Four consumer trends are set to shape the beauty and grooming category in 2020, according to data analytics and consulting firm GlobalData: 360-degree wellbeing, an anti-pollution revival, a back to basics trend, and cannabis cool-down.
Lia Neophytou, analyst at GlobalData, said demand for products that protected against environmental forces and streamlined beauty and grooming routines would persist across EMEA, but the leaning towards 360-degree wellbeing would stand strongest.
Speaking to CosmeticsDesign-Europe, Neophytou said: “The trend toward ‘360-degree wellbeing’ can be said to hold the most importance and longevity as consumers become more concerned about the impacts of a product on their personal health before that of the planet.”
According to a GlobalData, consumers across Europe, Middle East & North Africa (EMEA) were most influenced by the impact a product had on health and wellbeing when making a purchase decision on beauty or grooming products, with 67% stating this in Europe and 68% in Middle East & North Africa.
“Health and wellbeing is considered more influential than factors including the ethical or environmental status of a product, or how well a product is tailored to their needs and personality,” Neophytou said.
Personal health and wellbeing needs a holistic approach
Within this, she said demand would grow for products that promoted a more holistic sense of wellbeing as mental health discussions lost stigma.
“Until recently, wellbeing in beauty encompassed formulations featuring ‘safe’ ingredients, or ‘natural’ and ‘chemical-free’ positioning. Now, consumers hold a more holistic perception of wellbeing that spans both physical and emotional aspects. This will drive the proliferation of beauty products that boast features that go beyond function and efficacy and promote mental and emotional wellbeing.”
According to GlobalData, 74% of global consumers were concerned about stress and anxiety and 76% concerned about tiredness and fatigue.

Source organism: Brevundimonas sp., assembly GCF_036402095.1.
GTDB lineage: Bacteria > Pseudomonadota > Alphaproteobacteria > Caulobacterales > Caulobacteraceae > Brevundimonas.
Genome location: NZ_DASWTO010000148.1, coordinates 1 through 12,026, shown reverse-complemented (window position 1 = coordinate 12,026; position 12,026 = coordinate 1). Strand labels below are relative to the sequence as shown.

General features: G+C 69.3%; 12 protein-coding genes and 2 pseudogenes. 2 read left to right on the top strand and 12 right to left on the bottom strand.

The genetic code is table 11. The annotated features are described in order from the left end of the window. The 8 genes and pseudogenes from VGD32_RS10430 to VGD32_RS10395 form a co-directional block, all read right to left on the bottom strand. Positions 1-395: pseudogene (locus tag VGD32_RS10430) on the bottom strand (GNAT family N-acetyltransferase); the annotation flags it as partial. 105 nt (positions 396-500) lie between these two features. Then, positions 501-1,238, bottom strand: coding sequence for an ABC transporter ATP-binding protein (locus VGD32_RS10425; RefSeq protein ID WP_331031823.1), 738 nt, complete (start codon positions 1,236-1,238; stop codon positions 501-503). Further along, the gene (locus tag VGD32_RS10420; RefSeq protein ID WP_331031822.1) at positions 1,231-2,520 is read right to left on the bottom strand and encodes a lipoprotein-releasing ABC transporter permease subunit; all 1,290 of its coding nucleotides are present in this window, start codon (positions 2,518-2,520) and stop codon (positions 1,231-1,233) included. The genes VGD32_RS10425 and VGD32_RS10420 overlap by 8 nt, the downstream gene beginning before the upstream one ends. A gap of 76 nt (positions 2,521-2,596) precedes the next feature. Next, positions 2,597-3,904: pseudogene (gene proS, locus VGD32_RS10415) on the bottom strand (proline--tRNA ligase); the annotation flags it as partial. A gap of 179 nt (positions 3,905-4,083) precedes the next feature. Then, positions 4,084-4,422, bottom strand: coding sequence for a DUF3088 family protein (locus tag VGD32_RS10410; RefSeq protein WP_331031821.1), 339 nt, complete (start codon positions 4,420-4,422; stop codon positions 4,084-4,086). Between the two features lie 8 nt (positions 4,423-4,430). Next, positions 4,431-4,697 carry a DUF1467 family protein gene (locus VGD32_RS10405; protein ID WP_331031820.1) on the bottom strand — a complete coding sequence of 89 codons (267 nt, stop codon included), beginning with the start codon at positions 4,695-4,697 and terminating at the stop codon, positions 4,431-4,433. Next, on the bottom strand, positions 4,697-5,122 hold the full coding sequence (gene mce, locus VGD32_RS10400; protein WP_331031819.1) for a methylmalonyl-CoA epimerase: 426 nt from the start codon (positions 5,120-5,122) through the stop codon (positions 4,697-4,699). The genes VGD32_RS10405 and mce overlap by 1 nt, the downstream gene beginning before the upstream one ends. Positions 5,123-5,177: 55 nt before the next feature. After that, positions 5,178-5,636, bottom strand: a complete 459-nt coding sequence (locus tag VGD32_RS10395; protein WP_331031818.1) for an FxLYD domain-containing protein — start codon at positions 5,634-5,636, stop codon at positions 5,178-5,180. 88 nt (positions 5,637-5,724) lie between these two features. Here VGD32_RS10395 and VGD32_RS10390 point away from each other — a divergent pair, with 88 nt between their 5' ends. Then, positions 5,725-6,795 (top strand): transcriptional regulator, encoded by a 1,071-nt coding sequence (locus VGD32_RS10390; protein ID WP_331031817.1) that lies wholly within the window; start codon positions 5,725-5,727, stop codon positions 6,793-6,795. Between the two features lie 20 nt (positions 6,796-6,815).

“…Holistic wellbeing can be communicated to consumers through product formulation, marketing and positioning, or both in conjunction with one another,” Neophytou said.
LA-brand Uma, for example, had a ‘Pure Calm Wellness’ oil that was said to provide a sense of peacefulness and calm through a mix of ingredients, she said, and Revlon with its ‘X Gurls Talk Dare to Love Yourself Kit’ encouraged consumers to freely talk about personal issues, promoting holistic wellness beyond formulation.
Consumers would also continue to shift into a ‘back to basics’ mentality, taking a minimalist approach to beauty, skin care and hair care, Neophytou said.
According to GlobalData, 81% of global consumers considered living a less complicated lifestyle important in creating a feeling of wellbeing or wellness.
However, she said this didn’t necessarily mean brands had to shrink portfolios or slash SKUs entirely, rather focus on products that consumers could integrate easily into existing beauty routines.
Environmental concerns to drive anti-pollution products
Alongside these growing and evolving demands around wellbeing, Neophytou said there would also continue to be demand for anti-pollution formulations, driven by the “magnitude of the environmental crisis and pollution”.
“Anti-pollution will no longer suffice as a ‘nice to have’ claim on beauty products, rather it will become an expectation. Consumers now have a heightened awareness of the impact environmental factors have on the appearance. While the effects of sun exposure to the skin have long been emphasised as contributory towards premature ageing, the negative impact of pollution is an imminent concern, driven by heightened awareness of the dangerously high pollution levels present in urban cities across the globe,” she said.